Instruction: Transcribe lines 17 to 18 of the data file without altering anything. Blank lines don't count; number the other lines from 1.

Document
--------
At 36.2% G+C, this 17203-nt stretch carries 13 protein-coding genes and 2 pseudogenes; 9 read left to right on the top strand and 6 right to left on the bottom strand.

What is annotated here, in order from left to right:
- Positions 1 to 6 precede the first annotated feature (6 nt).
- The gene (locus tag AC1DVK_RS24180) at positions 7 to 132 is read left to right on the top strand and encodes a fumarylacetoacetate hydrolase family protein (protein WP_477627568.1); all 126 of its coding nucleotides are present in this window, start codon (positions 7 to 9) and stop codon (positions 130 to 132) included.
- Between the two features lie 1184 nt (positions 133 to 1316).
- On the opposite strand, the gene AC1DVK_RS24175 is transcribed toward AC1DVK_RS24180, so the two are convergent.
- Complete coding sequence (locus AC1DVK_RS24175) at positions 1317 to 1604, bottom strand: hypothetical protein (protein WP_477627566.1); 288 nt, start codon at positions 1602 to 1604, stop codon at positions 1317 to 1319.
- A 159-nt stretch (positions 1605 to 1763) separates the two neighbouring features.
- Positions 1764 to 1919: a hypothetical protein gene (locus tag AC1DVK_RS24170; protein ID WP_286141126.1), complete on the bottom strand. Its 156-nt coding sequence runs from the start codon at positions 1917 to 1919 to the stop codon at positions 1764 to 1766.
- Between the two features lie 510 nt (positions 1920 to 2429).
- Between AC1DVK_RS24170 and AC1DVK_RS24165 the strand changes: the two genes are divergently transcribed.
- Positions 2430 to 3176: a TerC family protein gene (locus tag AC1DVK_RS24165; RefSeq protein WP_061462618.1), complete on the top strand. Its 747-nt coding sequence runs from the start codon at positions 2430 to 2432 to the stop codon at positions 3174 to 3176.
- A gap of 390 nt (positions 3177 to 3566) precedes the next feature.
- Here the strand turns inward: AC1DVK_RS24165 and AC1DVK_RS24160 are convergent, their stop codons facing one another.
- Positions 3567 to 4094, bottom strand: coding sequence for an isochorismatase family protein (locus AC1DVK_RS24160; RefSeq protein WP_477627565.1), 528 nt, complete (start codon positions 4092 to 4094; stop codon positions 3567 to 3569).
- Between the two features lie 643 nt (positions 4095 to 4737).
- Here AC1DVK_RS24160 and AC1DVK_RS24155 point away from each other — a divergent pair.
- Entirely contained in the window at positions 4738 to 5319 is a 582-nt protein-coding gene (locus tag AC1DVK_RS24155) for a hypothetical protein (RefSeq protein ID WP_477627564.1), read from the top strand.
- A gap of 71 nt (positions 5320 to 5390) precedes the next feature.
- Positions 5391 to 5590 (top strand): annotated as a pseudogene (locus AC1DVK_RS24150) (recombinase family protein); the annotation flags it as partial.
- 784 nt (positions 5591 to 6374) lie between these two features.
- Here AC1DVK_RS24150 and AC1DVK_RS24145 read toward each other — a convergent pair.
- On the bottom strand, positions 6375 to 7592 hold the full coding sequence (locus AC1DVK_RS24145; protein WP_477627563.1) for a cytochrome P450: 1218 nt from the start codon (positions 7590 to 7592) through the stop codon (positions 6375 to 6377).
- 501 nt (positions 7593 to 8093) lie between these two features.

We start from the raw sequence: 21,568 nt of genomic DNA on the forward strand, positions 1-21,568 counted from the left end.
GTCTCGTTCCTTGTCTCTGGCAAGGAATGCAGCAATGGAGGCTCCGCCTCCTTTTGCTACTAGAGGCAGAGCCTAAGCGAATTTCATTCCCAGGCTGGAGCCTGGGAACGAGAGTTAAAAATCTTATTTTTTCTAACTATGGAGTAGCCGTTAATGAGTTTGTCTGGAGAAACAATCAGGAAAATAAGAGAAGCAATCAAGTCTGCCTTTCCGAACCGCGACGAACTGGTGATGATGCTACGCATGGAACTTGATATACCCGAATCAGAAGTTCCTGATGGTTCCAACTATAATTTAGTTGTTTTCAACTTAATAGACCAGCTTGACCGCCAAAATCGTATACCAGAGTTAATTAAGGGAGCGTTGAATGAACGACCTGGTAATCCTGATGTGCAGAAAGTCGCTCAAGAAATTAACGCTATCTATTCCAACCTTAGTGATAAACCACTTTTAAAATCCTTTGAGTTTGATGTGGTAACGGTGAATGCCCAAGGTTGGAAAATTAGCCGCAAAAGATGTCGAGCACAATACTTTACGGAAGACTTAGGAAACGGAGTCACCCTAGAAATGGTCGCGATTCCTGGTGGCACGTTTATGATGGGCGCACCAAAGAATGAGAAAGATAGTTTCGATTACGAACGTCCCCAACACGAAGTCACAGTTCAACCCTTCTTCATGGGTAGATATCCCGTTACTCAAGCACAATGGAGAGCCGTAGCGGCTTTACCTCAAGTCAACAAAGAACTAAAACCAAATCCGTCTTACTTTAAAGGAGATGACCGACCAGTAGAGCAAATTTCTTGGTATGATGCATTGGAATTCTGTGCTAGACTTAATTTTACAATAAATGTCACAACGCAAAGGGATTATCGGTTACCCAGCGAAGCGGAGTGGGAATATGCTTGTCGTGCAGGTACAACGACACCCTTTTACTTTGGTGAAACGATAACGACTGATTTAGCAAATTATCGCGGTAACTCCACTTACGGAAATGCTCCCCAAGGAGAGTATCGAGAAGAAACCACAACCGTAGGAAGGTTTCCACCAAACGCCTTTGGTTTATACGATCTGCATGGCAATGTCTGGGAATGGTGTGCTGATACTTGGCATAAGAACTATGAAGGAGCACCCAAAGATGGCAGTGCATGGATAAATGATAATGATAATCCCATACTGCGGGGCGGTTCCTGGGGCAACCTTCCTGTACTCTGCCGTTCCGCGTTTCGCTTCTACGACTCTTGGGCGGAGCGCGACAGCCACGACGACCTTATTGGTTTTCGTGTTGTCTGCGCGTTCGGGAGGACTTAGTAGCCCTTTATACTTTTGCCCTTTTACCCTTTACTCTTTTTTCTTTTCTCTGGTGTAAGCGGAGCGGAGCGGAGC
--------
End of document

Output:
- Here AC1DVK_RS24160 and AC1DVK_RS24155 point away from each other — a divergent pair.
- Entirely contained in the window at positions 4738 to 5319 is a 582-nt protein-coding gene (locus tag AC1DVK_RS24155) for a hypothetical protein (RefSeq protein ID WP_477627564.1), read from the top strand.